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Why are the Montreal Canadiens called the Habs?

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EDMONTON, AB - OCTOBER 10: Fans of the Montreal Canadiens celebrate after their team defeated the Edmonton Oilers during an NHL game at Rexall Place on October 10, 2013 in Edmonton, Alberta, Canada. The Montreal Canadiens won 4-1.
Derek Leung/Getty Images
Question: Why are the Montreal Canadiens called the Habs?
Answer: Habs is an abbreviation of "les habitants," the informal name given to the original settlers of New France, dating back to the 17th Century. So it's a natural fit for the The Montreal Canadiens, established in 1909 and marketed as a French-Canadian hockey team.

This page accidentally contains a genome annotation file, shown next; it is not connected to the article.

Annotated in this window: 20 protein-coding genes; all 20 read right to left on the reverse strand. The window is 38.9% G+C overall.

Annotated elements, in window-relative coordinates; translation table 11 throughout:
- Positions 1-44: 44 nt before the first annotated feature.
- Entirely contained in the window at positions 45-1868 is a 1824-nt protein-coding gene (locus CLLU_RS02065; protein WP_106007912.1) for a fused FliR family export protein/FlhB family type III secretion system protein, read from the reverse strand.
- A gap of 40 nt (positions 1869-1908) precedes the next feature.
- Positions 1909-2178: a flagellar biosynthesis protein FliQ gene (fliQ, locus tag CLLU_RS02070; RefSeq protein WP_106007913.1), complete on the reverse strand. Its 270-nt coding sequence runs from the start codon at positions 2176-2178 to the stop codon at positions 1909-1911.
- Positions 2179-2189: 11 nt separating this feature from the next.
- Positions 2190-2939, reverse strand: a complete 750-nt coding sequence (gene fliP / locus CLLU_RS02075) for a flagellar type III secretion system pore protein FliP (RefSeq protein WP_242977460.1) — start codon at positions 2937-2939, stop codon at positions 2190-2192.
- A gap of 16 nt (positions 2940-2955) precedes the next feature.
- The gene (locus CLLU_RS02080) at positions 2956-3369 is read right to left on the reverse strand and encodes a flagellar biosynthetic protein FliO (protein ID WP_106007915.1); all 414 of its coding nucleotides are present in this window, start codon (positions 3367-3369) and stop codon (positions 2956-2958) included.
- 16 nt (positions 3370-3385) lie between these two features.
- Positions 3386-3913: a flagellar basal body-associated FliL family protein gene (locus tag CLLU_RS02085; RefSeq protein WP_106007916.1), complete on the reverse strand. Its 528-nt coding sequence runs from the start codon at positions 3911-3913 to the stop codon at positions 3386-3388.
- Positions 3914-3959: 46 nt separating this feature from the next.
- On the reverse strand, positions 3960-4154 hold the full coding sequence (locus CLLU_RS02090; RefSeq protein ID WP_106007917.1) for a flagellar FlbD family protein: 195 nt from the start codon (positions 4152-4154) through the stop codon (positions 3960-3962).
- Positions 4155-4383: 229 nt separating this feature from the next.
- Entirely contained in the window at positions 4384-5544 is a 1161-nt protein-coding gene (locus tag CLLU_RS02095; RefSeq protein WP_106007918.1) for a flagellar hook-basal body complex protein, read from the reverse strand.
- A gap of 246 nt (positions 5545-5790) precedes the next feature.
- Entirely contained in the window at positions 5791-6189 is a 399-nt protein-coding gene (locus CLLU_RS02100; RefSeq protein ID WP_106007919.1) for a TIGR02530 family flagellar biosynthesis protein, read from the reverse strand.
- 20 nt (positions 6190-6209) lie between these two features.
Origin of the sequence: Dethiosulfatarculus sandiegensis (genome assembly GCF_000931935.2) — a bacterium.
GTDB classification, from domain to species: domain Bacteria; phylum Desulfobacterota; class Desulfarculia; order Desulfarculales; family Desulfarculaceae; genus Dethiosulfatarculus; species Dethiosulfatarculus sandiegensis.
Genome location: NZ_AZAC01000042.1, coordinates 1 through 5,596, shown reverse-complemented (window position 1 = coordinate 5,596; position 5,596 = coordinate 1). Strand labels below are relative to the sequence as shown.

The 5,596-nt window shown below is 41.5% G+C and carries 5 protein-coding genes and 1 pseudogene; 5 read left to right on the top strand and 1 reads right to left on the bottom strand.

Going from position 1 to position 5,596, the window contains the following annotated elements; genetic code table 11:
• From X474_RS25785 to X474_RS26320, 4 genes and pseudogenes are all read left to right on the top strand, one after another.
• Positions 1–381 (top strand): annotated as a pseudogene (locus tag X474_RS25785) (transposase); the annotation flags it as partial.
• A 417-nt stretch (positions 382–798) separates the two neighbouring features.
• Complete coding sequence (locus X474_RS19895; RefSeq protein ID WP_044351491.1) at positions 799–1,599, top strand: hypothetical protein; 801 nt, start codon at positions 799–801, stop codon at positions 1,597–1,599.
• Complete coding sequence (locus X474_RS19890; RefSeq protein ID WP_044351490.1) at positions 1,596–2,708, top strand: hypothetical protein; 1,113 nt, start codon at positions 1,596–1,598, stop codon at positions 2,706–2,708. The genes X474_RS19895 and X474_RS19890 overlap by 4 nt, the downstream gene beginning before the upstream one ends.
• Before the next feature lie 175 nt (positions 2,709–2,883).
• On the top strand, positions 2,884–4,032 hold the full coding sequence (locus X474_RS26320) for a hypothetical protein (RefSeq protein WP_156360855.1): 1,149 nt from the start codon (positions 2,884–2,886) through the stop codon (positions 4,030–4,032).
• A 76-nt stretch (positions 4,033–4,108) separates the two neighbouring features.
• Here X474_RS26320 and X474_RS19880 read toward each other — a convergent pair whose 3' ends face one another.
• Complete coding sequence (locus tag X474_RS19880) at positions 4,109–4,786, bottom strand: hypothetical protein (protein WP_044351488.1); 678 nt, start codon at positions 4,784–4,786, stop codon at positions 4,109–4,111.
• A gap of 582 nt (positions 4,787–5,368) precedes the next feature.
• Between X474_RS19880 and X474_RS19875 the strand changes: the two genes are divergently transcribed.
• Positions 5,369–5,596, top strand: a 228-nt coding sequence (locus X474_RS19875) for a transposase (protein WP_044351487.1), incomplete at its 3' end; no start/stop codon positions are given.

Having said that, the nickname might have been the result of an error. According to NHL.com, the first man to refer to the team as "the Habs" was Tex Rickard, owner of Madison Square Garden, in 1924. Rickard apparently told a reporter that the "H" on the Canadiens' sweaters was for "Habitants." Not true. The distinctive C-wrapped-around-H logo stands for "Club de Hockey Canadien."

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